The Senate Armed Services Committee will this year consider legislation splitting the two-in-one jobs of leading U.S. Cyber Command and running the National Security Agency, both currently held by Adm. Michael Rogers.
The committee held a hearing Tuesday with Rogers to discuss, among other issues, elevating CyberCom to be a unified combatant command, on a par with geographical commands like the U.S. Central Command. CyberCom, co-located with the NSA at Ft. George G. Meade in Maryland, would be the 10th such command — the units in the U.S. military that actually wage war.
Currently, CyberCom — created in 2009 with the intent to be fully operational with a 6,200 member force drawn from all four service branches and the national guard by fiscal year 2018 — is a subordinate command of the U.S. Strategic Command, the military unit that controls America’s nuclear arsenal.
In elevating CyberCom to a unified combatant command, committee members said it would make sense to split Rogers’ current roles, though he demurred.
“I’m finding it harder and harder to justify your holding two jobs given the complexity,” said Sen. Angus King, D-Maine. “I mean this arrangement was created in 2009, which in technological terms is a century ago. I understand the relationship between NSA and Cyber Command, but particularly if we move in the direction, and I think we are, of setting up Cyber Command as its own independent combatant command, to have the same person trying to run those two agencies I just think is impractical and almost impossible.”
Committee Chair Sen. John McCain, R-Ariz., said he and ranking member Sen. Jack Reed, D-R.I., hope to propose the split on an upcoming markup of the National Defense Authorizations Act for fiscal year 2017 “subject to the will of the entire committee,” as they further consider CyberCom as a combatant command.
Rogers, having like his predecessor worked both positions “dual hatted” for the past two years, disagreed there was a need to split them — saying CyberCom was too intertwined with and reliant on the NSA to divide their boss’ job.
“Part of that is the very premise that when we built Cyber Command six years ago, we said we were going to maximize the investment the nation had already made in NSA in terms of infrastructure and capability,” he said. “Because of that, we didn’t have a huge military construction program … we said we were going to take NSA’s existing space as a vehicle to do that.”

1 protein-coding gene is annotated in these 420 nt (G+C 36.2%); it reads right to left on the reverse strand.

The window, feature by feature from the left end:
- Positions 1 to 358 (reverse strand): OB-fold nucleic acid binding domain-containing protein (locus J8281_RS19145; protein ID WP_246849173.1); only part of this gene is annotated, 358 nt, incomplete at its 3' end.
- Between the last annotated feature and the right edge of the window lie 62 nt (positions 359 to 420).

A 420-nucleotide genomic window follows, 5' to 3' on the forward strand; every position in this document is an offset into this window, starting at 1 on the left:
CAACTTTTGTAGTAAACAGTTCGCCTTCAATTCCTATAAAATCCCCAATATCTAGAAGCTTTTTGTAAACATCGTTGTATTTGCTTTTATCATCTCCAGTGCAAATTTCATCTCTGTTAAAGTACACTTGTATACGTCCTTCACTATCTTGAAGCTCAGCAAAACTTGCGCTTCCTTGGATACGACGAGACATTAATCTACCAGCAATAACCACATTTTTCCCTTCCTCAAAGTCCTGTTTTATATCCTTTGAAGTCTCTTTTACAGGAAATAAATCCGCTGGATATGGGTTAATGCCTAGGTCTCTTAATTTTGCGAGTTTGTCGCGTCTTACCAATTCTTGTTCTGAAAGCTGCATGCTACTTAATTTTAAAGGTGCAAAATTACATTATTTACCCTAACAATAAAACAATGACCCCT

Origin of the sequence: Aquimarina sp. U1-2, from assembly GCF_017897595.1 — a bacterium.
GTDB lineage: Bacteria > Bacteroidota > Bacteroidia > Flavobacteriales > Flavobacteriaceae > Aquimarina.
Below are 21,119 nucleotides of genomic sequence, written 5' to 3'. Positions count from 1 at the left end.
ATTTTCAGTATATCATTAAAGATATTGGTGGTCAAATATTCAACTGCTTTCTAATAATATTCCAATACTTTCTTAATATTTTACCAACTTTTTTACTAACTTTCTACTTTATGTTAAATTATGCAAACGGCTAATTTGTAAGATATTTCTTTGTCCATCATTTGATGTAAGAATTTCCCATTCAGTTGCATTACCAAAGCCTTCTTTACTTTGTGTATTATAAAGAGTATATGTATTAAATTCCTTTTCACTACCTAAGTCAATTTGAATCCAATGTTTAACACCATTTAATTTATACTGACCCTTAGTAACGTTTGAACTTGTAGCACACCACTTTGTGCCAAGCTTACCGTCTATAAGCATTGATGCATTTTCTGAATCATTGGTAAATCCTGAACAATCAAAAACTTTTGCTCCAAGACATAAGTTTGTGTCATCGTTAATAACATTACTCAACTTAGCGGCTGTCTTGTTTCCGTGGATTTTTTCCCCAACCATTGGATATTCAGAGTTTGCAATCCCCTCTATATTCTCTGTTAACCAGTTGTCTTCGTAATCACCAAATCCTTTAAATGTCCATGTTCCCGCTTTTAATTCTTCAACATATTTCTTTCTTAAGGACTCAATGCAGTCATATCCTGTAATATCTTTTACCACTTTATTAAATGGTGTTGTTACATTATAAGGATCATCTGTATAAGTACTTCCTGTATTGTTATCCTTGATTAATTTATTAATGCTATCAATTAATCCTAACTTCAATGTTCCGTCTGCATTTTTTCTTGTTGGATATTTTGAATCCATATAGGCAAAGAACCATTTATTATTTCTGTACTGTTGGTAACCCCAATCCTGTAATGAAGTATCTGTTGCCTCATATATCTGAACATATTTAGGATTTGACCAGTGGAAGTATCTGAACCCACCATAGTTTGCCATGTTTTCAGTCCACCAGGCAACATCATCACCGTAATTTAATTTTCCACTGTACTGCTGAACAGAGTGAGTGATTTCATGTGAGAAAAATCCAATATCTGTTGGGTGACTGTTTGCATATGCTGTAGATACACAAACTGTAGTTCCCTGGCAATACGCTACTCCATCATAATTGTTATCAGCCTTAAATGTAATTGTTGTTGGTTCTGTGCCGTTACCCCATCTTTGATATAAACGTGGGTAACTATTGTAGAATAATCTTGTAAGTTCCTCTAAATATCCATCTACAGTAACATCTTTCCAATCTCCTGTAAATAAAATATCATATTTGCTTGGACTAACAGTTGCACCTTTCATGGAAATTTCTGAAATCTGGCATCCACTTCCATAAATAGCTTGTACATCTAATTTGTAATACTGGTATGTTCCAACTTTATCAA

Rogers continued: “Based on the very model we created Cyber Command, where we really in many ways tightly align these two organization, that at the current time it would be difficult — not impossible, I’m the first to acknowledge that — or less than optimal in my opinion to try to separate them now. But I’ve also argued that we need to continue to assess that over time.”
All in all, though, he acknowledged the benefit that could come with the elevation of CyberCom as the 10th combatant command.
“A combatant command designation would allow us to be faster, which would generate better mission outcomes,” Rogers said. “I would also argue that the department’s processes of budget, prioritization, strategy and policy are all generally structured to enable direct combatant command input into all of those processes — that’s what they’re all optimized for. And I believe that cyber needs to be a part of that.”
What keeps Rogers up at night?
In addition to his larger concerns about cyberattacks on critical American infrastructure and the growing ability of adversary nations to not only access vital data but also manipulate it, Rogers expressed worry during the hearing about the evolving cyberthreat from non-state actors, like ISIS or other terror groups.
Currently, ISIS uses the digital domain almost purely as a place for recruitment, communications and the spread of propaganda, as well as to generate revenue and move money, Rogers said. But he worries that cyber — what he called “the great equalizer” — could give the terrorist group offensive capabilities, to wage attacks. That the internet could become a “weapon system… a vehicle to inflict pain against the United States and others.”
“That would be a troubling development,” he said.
“I have not seen groups yet make huge investments in this. But I worry that it’s a matter of time, because it wouldn’t take long,” Rogers said. “One of the challenges of cyber is … it doesn’t take billions of dollars of investment, it doesn’t take decades of time and it doesn’t take a dedicated workforce of of tens of thousands of people that you see most nation states work with.”
Correction: April 6, 2016
An earlier version of this story misidentified Sen. Angus King as Sen. Martin Heinrich.